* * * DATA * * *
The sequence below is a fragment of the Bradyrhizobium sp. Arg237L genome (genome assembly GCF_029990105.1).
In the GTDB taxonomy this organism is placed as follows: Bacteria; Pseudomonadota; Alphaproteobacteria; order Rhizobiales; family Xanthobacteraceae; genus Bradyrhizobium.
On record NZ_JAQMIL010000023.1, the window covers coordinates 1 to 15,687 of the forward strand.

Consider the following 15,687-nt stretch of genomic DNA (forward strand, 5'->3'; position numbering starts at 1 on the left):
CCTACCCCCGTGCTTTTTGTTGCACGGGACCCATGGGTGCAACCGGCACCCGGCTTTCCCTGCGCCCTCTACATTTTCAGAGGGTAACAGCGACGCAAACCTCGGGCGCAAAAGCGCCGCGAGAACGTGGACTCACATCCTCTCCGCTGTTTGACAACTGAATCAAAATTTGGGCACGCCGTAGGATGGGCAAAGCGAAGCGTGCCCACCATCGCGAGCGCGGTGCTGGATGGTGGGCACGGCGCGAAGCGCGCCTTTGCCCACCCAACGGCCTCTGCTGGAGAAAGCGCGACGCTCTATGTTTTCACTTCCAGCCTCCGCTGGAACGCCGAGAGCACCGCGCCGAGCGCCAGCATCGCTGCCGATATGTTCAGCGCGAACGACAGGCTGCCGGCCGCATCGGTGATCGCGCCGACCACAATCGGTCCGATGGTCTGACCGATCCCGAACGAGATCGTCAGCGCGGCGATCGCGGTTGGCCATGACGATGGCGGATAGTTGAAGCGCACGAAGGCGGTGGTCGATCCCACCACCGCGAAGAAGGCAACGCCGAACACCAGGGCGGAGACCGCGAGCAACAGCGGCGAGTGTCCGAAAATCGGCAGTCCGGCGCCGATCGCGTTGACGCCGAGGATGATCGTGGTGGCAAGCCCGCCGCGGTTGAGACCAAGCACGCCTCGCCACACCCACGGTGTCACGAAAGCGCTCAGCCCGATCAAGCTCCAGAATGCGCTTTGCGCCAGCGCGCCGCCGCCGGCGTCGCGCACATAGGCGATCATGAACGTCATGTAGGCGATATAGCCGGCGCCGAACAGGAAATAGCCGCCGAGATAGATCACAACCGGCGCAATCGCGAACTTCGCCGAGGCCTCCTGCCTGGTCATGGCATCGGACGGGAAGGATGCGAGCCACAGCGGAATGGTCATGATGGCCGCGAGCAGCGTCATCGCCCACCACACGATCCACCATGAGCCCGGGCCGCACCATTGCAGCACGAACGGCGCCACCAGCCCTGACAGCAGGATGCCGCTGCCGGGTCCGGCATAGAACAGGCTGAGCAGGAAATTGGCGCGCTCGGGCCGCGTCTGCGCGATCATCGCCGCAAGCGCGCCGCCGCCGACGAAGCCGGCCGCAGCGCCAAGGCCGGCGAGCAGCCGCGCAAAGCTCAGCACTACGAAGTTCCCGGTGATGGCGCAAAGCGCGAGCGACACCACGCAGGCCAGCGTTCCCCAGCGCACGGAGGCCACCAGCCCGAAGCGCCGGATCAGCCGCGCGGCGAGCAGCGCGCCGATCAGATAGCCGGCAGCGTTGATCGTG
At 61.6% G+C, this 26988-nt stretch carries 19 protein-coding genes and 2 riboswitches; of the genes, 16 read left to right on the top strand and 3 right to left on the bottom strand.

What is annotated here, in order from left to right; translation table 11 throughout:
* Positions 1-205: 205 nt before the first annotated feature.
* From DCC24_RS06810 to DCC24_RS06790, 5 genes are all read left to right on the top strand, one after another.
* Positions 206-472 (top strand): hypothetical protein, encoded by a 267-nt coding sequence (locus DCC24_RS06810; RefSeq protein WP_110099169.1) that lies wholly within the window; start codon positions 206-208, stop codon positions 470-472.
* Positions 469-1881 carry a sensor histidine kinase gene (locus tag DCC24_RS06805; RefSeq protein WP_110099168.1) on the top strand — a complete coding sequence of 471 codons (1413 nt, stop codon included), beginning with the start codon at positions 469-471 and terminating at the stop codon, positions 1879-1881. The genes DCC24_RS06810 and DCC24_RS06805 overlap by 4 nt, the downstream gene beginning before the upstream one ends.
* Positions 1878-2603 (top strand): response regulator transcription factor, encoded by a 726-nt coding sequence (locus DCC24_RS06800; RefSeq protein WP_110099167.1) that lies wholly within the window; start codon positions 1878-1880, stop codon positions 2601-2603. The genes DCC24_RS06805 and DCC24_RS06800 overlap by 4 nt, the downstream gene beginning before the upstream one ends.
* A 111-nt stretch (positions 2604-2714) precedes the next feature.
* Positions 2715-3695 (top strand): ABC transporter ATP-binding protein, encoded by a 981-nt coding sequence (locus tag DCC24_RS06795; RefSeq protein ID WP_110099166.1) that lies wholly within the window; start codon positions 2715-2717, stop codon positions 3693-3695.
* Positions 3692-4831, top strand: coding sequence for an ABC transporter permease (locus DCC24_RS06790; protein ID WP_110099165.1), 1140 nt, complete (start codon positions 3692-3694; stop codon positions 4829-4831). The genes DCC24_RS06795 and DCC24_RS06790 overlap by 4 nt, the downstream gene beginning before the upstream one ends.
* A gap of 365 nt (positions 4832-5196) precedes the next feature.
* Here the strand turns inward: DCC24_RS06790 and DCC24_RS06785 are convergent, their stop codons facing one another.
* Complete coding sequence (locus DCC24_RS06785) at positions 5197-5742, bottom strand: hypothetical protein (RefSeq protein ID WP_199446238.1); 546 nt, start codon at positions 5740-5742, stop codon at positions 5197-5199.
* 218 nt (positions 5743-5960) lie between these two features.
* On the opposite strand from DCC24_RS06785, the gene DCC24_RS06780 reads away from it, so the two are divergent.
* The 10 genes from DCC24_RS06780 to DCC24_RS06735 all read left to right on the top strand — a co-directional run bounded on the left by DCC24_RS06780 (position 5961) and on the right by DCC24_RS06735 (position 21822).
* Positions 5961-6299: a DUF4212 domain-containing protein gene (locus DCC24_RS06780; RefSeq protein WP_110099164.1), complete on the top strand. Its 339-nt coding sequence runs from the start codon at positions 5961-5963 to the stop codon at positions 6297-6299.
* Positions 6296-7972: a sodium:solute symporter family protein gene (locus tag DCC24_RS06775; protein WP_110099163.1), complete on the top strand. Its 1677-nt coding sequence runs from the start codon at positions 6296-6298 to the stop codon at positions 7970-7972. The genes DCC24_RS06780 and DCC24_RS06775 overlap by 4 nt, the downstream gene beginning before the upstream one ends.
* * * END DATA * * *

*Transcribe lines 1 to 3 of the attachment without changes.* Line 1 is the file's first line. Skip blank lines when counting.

The sequence below is a fragment of the Bradyrhizobium sp. Arg237L genome (genome assembly GCF_029990105.1).
In the GTDB taxonomy this organism is placed as follows: Bacteria; Pseudomonadota; Alphaproteobacteria; order Rhizobiales; family Xanthobacteraceae; genus Bradyrhizobium.
On record NZ_JAQMIL010000023.1, the window covers coordinates 1 to 15,687 of the forward strand.